Pioneer Dalai Lama Fellow Introducing Population, Health and Environment Concept in Schools

By Joseph Byonanebye
June 28, 2012

In June 2012, Joseph Byonanebye, a 2009 MPH graduate from St. George’s University, completed a Dalai Lama Fellowship (DLF) in California (US). He is among the pioneer DLF fellows who have been trained in California and implemented projects in different countries. Joseph chose to work in his home country Uganda, under his umbrella organization, where he has been enriched with knowledge about project development, management and implementation. The fellowship also focused on learning about mindfulness and practicing compassion, coalition building, systems thinking and ethical leadership.

As a fellow, he targeted primary school children around in Bwindi Impenetrable National Park, designed and implemented a project that increased awareness about Population, Health and Environment (PHE) issues. Joseph has worked for Conservation Through Public Health (CTPH), a 501(c)3 charity registered in the US and grassroots non-government organization in Uganda. Joseph adopted a CTPH’s PHE model which reaches couples and to add value to CTPH, he opted to introduce PHE among young children with messages that reach young children of ages 6 to 14 years. Topics included: family planning, sanitation and hygiene, environmental health promotion, nutrition and wildlife conservation. The messages also include sexual reproductive health and good behaviors such as prevention of alcoholism. A former area leader commented, “Reaching children and telling them about family planning is of value than just reaching couples. Personally, I do have many children and I feel that it is late to teach me except if you want me to teach others”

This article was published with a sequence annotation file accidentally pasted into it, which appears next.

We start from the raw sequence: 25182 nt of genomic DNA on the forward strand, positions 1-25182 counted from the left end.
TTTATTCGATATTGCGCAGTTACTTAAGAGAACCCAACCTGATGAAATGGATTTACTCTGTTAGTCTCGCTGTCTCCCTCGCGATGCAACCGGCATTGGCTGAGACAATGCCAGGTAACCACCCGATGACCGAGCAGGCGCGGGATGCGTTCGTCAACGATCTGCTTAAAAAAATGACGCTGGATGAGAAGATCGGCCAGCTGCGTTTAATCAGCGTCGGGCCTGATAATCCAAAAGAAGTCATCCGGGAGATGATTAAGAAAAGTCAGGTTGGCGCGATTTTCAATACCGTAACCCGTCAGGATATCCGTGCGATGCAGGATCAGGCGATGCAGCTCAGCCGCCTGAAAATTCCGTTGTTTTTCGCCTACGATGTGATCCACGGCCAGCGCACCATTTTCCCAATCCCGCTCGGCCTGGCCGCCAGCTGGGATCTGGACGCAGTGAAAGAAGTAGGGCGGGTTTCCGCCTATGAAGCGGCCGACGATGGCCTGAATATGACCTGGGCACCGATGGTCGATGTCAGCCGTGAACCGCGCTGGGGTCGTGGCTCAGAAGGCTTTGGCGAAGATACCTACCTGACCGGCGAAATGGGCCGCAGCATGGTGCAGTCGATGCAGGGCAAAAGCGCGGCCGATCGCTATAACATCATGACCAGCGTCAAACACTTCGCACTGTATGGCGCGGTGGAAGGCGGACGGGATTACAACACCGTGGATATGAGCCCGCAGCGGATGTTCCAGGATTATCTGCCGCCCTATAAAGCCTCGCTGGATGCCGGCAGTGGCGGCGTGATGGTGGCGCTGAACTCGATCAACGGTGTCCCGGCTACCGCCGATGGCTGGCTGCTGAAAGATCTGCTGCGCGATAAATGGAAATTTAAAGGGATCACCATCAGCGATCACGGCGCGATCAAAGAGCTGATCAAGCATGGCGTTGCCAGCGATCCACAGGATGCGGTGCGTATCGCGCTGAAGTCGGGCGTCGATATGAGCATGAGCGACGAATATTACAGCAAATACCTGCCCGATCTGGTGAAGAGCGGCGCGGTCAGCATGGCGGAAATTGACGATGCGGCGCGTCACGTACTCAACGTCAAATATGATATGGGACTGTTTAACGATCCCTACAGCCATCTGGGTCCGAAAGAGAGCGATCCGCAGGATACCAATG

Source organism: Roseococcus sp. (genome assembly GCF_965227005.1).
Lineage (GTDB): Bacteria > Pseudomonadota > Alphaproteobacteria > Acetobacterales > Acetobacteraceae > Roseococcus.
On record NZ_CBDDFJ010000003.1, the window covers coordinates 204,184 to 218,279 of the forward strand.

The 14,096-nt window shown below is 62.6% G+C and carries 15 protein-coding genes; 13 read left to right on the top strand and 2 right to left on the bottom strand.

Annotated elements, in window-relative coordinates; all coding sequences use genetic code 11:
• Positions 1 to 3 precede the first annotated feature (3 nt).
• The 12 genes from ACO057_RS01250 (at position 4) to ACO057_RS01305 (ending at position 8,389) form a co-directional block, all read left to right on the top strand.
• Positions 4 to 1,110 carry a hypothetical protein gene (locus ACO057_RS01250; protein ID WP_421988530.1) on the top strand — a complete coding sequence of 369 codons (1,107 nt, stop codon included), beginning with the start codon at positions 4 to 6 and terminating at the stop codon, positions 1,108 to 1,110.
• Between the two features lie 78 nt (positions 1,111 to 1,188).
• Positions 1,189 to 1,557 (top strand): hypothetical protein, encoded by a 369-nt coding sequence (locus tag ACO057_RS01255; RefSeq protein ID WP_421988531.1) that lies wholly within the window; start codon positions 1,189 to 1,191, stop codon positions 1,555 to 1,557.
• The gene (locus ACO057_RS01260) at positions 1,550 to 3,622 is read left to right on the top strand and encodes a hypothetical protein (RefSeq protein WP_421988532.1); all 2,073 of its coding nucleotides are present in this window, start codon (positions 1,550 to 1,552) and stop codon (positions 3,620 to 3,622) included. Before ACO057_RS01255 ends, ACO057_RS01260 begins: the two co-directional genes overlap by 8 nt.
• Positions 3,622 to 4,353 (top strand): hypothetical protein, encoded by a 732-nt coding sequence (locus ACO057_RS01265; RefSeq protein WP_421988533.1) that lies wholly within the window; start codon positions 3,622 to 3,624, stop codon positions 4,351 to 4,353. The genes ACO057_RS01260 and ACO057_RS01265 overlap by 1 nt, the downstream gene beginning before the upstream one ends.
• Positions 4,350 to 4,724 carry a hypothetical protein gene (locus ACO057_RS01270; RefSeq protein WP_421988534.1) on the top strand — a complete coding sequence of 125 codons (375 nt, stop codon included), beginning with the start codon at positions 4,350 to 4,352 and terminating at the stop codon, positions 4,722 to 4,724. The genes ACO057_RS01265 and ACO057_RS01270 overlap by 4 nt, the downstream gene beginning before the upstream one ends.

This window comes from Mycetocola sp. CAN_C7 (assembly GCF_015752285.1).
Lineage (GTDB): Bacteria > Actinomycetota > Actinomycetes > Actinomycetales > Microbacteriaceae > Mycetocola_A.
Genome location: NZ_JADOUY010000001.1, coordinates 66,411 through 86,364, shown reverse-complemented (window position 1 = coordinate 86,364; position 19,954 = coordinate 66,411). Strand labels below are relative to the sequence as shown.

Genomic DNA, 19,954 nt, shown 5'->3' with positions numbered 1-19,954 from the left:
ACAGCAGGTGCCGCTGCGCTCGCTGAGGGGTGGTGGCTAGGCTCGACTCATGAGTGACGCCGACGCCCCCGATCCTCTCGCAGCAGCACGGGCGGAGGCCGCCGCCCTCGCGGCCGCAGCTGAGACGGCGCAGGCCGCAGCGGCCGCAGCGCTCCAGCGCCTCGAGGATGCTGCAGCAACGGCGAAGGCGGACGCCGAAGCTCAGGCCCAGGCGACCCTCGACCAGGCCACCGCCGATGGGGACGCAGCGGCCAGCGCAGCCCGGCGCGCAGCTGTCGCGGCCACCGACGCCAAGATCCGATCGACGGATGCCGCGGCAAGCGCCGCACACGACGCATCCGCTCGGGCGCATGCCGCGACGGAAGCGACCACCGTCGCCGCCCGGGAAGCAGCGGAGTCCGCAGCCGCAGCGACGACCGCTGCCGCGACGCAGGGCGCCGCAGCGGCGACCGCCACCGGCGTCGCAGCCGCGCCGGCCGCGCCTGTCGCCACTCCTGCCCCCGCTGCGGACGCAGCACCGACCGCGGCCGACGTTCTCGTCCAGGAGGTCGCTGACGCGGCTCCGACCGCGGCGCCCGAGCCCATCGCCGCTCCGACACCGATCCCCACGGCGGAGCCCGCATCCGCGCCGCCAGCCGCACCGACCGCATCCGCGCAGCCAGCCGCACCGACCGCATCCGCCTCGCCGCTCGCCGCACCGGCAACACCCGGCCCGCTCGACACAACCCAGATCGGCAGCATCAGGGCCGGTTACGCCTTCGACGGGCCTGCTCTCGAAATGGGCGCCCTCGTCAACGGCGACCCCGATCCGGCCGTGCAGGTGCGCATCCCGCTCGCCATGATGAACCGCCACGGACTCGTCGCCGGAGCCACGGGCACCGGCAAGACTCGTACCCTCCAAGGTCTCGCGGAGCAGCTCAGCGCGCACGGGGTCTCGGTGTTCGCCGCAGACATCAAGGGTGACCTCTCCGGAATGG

The project was able to reach more than 900 teachers in nine primary schools; these have learnt how to teach children about PHE using a PHE flip chart and instructors guide. More than 1080 children have been sensitized about sexual reproductive health, family planning, health habits and environmental/ wildlife conservation. The project started with upper primary classes and hopes that teachers will be able to teach the other lower classes. The Population Health and Environment (PHE) flip chart which was designed to reach primary young people simplifies messages, for easy understanding and helps them relate to their own environment. The flip chart is interactive and easy to use. A PHE instructors’ guide was developed so as to enable the user interpret the pages of the flip chart to the learners.

In his view, Joseph feels that African children have a great potential, they need someone to enable them exploit it for the global benefit. They need someone to mentor them, to show them that they can do it. About education; whereas subjects in science and social studies are taught separate of each other, teaching PHE in schools at any level will make students understand the linkages. A lot has been done in the fellowship, a lot more has to be done. Joseph dedicates the fellowship award to CTPH, Dalai Lama Fellows and to my home Department of Preventive Medicine and Public Health at the great offshore US Caribbean, St. George’s University.

Share and Enjoy:
  • Facebook
  • Google Bookmarks
  • Digg
  • StumbleUpon
  • Yahoo! Buzz
  • Twitter
This entry was posted in Field Notes, Public Health and tagged , , , , , , . Bookmark the permalink.